How to debug N3 rules

© J.M. Vanel - 2009-03-25

© Jean-Marc Vanel - $Date: 2012-08-01$ - under Creative Commons License

Here are some tricks I used in the last months developing Déductions rules.

A companion document is N3 rules design good practices .


N3 prefixes used

@prefix e: <> .
@prefix eg: <> .

(for Euler, use prefix eu: with

Replace N3 sources with N3 test copies

Do not spoil your valuable sources with debugging lines.

With EulerGUI, it is very quick to:

  1. save a copy of the N3 file in the editor ( possibly on /tmp )
  2. deactivate the original N3 source in the EulerGUI project
  3. add the copy to the project

Detect rules that are actually fired

Add a debug predicate in the consequent of the rule. This will add verbose printings, but will not change the expected results . Using a list, you can print whatever you want in a single triple.


  ?UML_CLASS uml:ownedAttribute ?ATTRIBUTE .
  ?ATTRIBUTE uml:name ?NAME .
  (?SCOPE ?SPAN) e:findall
    ( ?TYPE { ?ATTRIBUTE uml:type ?TYPE } ?TYPES ).

} => {
  ?PROPERTY a owl:DatatypeProperty . 
  ?PROPERTY rdfs:domain ?OWL_CLASS .
  ?PROPERTY rdfs:range xsd:string .
  ?PROPERTY rdfs:label ?NAME .
  ?PROPERTY :translatedFromUML ?ATTRIBUTE .
    :last_rule_UML_CLASS ?UML_CLASS "\n"
    :last_rule_ATTRIBUTE ?ATTRIBUTE "\n"
    :last_rule_TYPES     ?TYPES     "\n"
} .

You need an extra rule in the query (again, it will not disturb and can even stay in production code) :

{ ?X <urn:DEBUG> ?Y }
{ ?X <urn:DEBUG> ?Y } .


With Euler engine

What one also can use is the builtin e:trace , defined thus :

e:trace a rdf:Property;
  rdfs:comment "builtin that outputs the object";
  rdfs:domain rdfs:Resource;
  rdfs:range rdfs:Resource .

As its name implies, e:trace prints stuff at runtime. It can be put in the antecedent only, as it is a builtin in Euler engine .

Moreover, you can intersperse the antecedent with trace triples, so one can see which part of the rule is causing problems in which application (instantiation).

Example with Euler processor :

  ?OWL_CLASS :translatedFromUML ?UML_CLASS .
  _:d e:trace ( "step1" ?OWL_CLASS :translatedFromUML ?UML_CLASS ) .
  ?UML_CLASS uml:ownedAttribute ?ATTRIBUTE .
  _:d e:trace ( "step2" "ATTRIBUTE" ?ATTRIBUTE ) .
  ?ATTRIBUTE uml:name ?NAME .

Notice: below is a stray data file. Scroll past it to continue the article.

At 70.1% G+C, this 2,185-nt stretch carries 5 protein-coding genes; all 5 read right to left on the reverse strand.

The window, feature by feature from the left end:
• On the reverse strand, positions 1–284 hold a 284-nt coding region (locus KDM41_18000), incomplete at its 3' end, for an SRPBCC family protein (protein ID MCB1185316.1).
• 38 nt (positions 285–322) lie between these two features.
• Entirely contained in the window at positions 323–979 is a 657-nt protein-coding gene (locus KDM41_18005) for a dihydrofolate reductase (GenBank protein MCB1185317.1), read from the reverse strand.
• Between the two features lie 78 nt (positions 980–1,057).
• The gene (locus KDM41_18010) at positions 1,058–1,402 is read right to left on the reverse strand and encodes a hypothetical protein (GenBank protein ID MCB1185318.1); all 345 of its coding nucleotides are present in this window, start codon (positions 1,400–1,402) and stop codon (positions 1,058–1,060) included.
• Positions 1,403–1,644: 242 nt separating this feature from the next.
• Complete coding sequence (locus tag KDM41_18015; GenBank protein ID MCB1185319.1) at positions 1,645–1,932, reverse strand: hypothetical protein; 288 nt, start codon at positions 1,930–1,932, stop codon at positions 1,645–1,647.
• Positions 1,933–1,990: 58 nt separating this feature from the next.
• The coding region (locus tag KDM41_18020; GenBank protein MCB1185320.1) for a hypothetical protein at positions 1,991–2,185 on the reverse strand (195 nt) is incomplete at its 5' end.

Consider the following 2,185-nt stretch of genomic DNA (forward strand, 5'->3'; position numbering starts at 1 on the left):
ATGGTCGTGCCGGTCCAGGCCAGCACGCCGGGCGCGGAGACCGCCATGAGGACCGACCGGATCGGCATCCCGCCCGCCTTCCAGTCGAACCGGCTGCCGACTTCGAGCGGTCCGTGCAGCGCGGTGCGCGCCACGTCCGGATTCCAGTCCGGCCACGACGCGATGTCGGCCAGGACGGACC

_:d e:trace ( "step3" "NAME" ?NAME ) .
} => {
  # some consequences ....


One can see that for some instantiations, step2 is not reached :

#TRACE ("""step1""" _:sk2 umlowl:translatedFromUML def:id223205208)
#TRACE ("""step2""" """ATTRIBUTE""" def:id1563093566)
#TRACE ("""step3""" """NAME""" """name""")
#TRACE ("""step1""" _:sk3 umlowl:translatedFromUML def:id1563093566)
#TRACE ("""step1""" _:sk5 umlowl:translatedFromUML def:id1975260912)
#TRACE ("""step1""" _:sk7 umlowl:translatedFromUML def:id1563093566)
#TRACE ("""step1""" _:sk0 umlowl:translatedFromUML def:id223205208)

With Drools engine

In Drools N3 engine, contrary to above, tracing can only be used in the consequent side. Use a similar syntax, but a different builtin, e.g. :

_:d eg:trace ( ":x :p" ?listModel ?V ).

The e:trace builtin of Euler is taken in account : it generates no test in the antecedent, so that it can stay in the rule file while using Drools/N3 engine .

Check intermediary results

This is especially useful for "chains" of rules , with intermediary results firing other rules.

You can add ad-hoc queries to print these.

It is more convenient to again use the <urn:DEBUG> trick to print these, because you intervene in a single place: the rule you are working at.

Remove conditions until a given rule is fired

Using previous trick, when you see a rule is not fired, you can remove conditions until that rule is actually fired.

By comparing the conditions that are actually met with the extra conditions that cause the rule to fail, you can see what is happening.

Think about facultative predicates

Very often, some predicates are not present, like rdsf:label , or rdfs:range, but a rule is relying on it .

In this case , it is necessary to provide a fallback rule using e:findall or log:notIncludes .

There is also the builtin e:optional, defined thus :

e:optional a rdf:Property;
  rdfs:comment "builtin to call object formula and to succeed anyway";
  rdfs:domain rdfs:Resource;
  rdfs:range log:Formula .